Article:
Deluca: So, that was my real initiation, because then I had to set up a program where kids at UK could learn a little bit about Eastern Kentucky. All I am is a broker, but I take the information given to me by the Gish’s, by these students, but people we meet and we start bringing people to UK to talk about what’s happening in Eastern Kentucky. And along with them come the kids from Appalshop as students at UK. So, their sort of home away from home was my office. So, all the Appalshop films that were being made, we would show those at UK, as soon as they came out. So, some faulty would see them and I remember Foster Pettit, who was mayor of Lexington, he came to see some of those films. So, that helped Appalshop get a real foothold in Lexington where there was some financial help and whatever. So, I did that for a couple years and then Dean Graves retired and in comes a guy with sort of an English Beaux Arts background 20:00that was just the ... this was now ’72, if you remember how things switched from the ‘60s to the ‘70s. And I said “No, I don’t think I want to stay here, so I’ll looked for something else to do.” So, that was when I decided to take some time doing that, I had a little bit saved up and that’s when I bought a piece of land in Anderson County and because Buckminster Fuller had always been somebody very dear to me and actually, we brought him to UK to speak, I don’t know if you remember...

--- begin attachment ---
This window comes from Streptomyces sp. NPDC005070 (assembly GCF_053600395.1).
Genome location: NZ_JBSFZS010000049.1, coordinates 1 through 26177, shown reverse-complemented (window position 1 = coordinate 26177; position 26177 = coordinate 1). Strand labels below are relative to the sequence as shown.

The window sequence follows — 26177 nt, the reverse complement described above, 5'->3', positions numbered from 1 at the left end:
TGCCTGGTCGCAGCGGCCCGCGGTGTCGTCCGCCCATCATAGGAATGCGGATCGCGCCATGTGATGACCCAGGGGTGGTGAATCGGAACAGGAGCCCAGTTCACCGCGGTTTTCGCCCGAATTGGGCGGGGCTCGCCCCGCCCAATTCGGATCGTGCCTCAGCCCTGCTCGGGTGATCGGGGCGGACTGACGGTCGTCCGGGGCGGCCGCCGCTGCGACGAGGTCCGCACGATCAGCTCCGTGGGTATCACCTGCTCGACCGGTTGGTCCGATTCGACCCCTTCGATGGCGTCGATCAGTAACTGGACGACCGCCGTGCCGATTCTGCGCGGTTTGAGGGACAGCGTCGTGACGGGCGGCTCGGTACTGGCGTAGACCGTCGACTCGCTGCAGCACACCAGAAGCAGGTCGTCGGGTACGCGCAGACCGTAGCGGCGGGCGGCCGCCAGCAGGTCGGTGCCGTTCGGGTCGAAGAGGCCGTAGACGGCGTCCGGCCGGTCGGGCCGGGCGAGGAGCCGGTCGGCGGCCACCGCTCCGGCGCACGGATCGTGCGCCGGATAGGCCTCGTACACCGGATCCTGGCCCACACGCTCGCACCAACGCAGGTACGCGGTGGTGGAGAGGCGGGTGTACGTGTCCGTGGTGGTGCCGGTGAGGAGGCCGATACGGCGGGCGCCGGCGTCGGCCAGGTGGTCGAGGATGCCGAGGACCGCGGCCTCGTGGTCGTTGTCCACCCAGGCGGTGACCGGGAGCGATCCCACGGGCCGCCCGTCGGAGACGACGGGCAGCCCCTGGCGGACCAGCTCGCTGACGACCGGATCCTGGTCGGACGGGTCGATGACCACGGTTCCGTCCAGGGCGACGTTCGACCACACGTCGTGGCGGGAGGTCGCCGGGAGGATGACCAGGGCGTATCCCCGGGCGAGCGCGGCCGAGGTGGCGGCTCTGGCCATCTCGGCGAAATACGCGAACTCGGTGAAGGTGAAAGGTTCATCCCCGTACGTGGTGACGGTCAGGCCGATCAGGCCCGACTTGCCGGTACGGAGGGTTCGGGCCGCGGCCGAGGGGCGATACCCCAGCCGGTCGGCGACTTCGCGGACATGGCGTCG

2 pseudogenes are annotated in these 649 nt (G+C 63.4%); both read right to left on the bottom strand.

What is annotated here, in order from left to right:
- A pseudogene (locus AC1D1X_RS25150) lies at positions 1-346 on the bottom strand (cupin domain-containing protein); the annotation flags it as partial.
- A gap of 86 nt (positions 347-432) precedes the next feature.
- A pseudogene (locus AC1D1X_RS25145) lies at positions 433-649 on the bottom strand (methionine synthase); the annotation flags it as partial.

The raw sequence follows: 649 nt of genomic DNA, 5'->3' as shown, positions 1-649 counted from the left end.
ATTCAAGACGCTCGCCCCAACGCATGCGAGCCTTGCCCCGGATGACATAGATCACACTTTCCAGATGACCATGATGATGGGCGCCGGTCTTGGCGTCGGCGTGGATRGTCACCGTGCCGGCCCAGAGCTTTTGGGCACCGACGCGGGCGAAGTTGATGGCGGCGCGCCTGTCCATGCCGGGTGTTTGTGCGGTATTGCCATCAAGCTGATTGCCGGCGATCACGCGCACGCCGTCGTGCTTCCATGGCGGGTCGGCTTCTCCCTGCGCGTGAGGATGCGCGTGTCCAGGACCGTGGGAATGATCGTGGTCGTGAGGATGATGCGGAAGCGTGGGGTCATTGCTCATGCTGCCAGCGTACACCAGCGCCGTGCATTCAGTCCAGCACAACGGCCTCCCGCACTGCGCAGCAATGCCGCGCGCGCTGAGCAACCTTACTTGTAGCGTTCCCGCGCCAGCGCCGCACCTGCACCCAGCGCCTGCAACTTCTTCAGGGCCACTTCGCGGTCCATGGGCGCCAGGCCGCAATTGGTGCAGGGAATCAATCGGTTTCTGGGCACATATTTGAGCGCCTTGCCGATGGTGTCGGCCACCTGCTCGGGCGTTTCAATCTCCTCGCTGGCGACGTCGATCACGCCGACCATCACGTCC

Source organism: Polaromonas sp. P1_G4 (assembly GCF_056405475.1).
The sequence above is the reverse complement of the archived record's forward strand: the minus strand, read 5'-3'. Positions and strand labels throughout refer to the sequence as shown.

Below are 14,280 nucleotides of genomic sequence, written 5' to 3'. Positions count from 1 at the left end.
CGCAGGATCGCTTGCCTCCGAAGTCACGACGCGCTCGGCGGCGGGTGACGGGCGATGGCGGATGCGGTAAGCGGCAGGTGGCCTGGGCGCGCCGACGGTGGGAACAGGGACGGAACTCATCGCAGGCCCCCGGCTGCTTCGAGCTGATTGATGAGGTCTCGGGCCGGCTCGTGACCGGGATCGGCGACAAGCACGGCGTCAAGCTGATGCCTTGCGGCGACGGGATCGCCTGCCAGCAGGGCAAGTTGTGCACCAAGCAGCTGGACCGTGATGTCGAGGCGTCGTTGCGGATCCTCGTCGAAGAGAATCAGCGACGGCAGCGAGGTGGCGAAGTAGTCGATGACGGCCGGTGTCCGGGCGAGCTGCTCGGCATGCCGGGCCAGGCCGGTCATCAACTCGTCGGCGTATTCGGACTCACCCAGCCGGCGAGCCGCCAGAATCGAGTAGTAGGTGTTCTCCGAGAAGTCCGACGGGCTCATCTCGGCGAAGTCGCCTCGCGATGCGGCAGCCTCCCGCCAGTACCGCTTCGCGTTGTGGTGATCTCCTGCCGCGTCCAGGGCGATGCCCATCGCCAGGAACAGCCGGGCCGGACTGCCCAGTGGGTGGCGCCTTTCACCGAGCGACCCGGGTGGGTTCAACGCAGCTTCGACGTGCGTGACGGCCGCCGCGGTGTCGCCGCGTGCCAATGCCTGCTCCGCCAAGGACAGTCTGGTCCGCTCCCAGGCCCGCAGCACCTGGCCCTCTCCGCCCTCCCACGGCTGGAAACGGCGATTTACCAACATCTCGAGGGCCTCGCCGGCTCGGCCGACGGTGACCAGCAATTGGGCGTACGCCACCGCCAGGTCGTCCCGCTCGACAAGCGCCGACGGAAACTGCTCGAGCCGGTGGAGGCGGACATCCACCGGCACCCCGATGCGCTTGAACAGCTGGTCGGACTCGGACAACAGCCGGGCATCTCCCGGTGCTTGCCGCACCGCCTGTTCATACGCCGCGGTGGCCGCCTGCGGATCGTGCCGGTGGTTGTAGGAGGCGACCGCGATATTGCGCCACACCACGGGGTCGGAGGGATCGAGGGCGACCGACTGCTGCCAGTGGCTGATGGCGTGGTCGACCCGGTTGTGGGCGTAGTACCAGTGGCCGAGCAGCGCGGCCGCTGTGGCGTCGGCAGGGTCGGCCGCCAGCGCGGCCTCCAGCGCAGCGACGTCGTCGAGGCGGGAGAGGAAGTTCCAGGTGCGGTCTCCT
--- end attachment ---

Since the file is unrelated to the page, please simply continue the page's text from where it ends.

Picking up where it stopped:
Reed: I don’t remember...

Deluca: Anyway, he came to UK through the student council association because I asked them if they would do that and they said, “Yes”.

Reed: Nice.

Deluca: And I’d seen him first at Harvard when I was there and then he came through Yale, too, when we were all there so I’d gotten to know him a little bit. He was at Southern Illinois then, as a visiting professor and he finally decided to live in a dome (laughs). So, he put one up maybe in the late ‘60s or maybe it was ’71 or 2 or something like that. When he was there, I said “How did you decide to ... What did you do with that dome?” He said “Well, I worked with the ( ) woodworking company to get the most out of a 4 by 8 sheet of plywood to build a dome, so that we built it on that. And he said “I’ve got one in Carbondale” and I said “What was the name of that company?” (laughs) So I got in touch with them and said I’m interested. And you could buy ... It was like pre-fab housing. You could buy the components of a dome and they’d put it on a tractor trailer 22:00and they brought it from Plattsburg, New York to Waddy in Anderson County. And we took the pieces down on a farm wagon and the tractor and Mike (Christensen) and myself and whoever else was there. And that’s when we put the dome up, it was in ’72, which is now 50 years ago. And then, I had to have some income, (laughs) so I started sort of consulting with the Kentucky Arts Council and Nash Cox and she got some money and she needed to run the Governor’s Design Assembly and nobody knew what that was and Nash Cox came to me and said, “Would you consult and help run the Governor’s Design Assembly?” I said, “Sure!” It was work and it sounded like fun. So, ended up having this big design assembly and that way I met a lot of people in state government and got to work even more with the Arts Council.

Reed: So, what do you mean by design assembly?

Deluca: That’s what I had to invent.

Reed: Oh, okay.

Deluca: I was all inclusive. I was all inclusive which really upset a lot of the art’s establishment, because of course craft is art and of course a stone wall is an art form, so we...

Reed: The old argument, yeah.